Liebestraum No. 3

Today I wanted to share with you a short solo piano piece by Hungarian composer Franz Liszt, called “Liebestraum No. 3” (“Dream of Love”).  I almost (almost) want to issue a personal guarantee that this piece will grab your soul, squeeze it, turn it inside out, and put it back together.  This is probably one of the most popular pieces of music composed by Liszt, and thus it is easy to find performances by the who’s who of the music world.

  • Evgeny Kissin

  • Arthur Rubenstein

  • Liberace

As a bonus I want to introduce you to Daniil Trifonov – a 25-year-old Russian pianist.  In 2011, a few weeks after he won the Arthur Rubenstein competition in Tel Aviv he was awarded First Prize, Gold Medal, and Grand Prix at the Tchaikovsky International Competition in Moscow (this is like the Olympics for musicians).

I’ve never seen anyone be hijacked this thoroughly by music and to internalize it as much Daniil does.  Just watch his face – he laughs and cries, experiences physical pain and joy, and in some moments his face looks like that of Gollum from Lord of the Rings.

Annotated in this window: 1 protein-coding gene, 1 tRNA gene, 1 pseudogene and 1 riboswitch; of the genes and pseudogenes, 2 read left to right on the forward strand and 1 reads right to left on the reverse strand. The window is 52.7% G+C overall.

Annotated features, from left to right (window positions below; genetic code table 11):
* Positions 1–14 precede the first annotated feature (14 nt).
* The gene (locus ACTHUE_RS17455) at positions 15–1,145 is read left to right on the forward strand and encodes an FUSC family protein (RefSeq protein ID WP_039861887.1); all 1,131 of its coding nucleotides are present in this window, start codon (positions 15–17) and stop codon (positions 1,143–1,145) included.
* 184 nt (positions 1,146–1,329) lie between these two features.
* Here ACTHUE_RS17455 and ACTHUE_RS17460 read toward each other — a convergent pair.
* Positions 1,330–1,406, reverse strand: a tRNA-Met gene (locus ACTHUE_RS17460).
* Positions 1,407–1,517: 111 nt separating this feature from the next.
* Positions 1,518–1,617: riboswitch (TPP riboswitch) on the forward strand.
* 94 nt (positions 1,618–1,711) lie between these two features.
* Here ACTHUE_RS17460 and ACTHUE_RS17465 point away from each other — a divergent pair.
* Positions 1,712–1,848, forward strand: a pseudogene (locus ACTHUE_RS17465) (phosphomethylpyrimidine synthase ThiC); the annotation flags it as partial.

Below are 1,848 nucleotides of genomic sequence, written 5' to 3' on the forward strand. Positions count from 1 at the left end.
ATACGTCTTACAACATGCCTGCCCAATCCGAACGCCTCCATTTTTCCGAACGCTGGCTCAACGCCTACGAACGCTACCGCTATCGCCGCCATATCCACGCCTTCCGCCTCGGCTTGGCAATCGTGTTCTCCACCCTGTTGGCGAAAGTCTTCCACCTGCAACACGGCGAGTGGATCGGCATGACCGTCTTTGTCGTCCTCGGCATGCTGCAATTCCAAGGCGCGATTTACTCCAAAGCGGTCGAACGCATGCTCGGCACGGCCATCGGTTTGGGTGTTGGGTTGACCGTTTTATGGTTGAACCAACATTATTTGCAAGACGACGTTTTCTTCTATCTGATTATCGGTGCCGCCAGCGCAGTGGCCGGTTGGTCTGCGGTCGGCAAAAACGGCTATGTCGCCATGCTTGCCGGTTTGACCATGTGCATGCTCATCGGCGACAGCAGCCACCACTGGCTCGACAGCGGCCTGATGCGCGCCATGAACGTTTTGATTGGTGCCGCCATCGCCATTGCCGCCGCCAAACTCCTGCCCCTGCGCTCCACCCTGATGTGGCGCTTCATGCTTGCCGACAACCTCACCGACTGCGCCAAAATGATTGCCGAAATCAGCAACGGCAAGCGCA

3 Comments

  1. Rubenstein’s recording absolutely moved me. Trifonov, as well. Your guarantee was completely valid in my case, and I now love to start my Sunday mornings with a listen to Liebestraum No. 3. I had seen your recommendations of classical music in previous emails, but chose to act upon this one because of your guarantee. Now I am discovering new nuance and pleasure in this genre. Thank you, sir!

  2. Dear Vitaly,
    please permit me this short remark:
    Franz Liszt was born in “Burgenland” and that’s a part of Austria. It’s right , then it was part of Hungary . However in the aftermath of the 1.st worldwar “Burgenland” was ceded to Austria, because it was entirely German-speaking ( as Franz Liszt )or Croat- speaking.
    Your’s sincerely,
    Hubert

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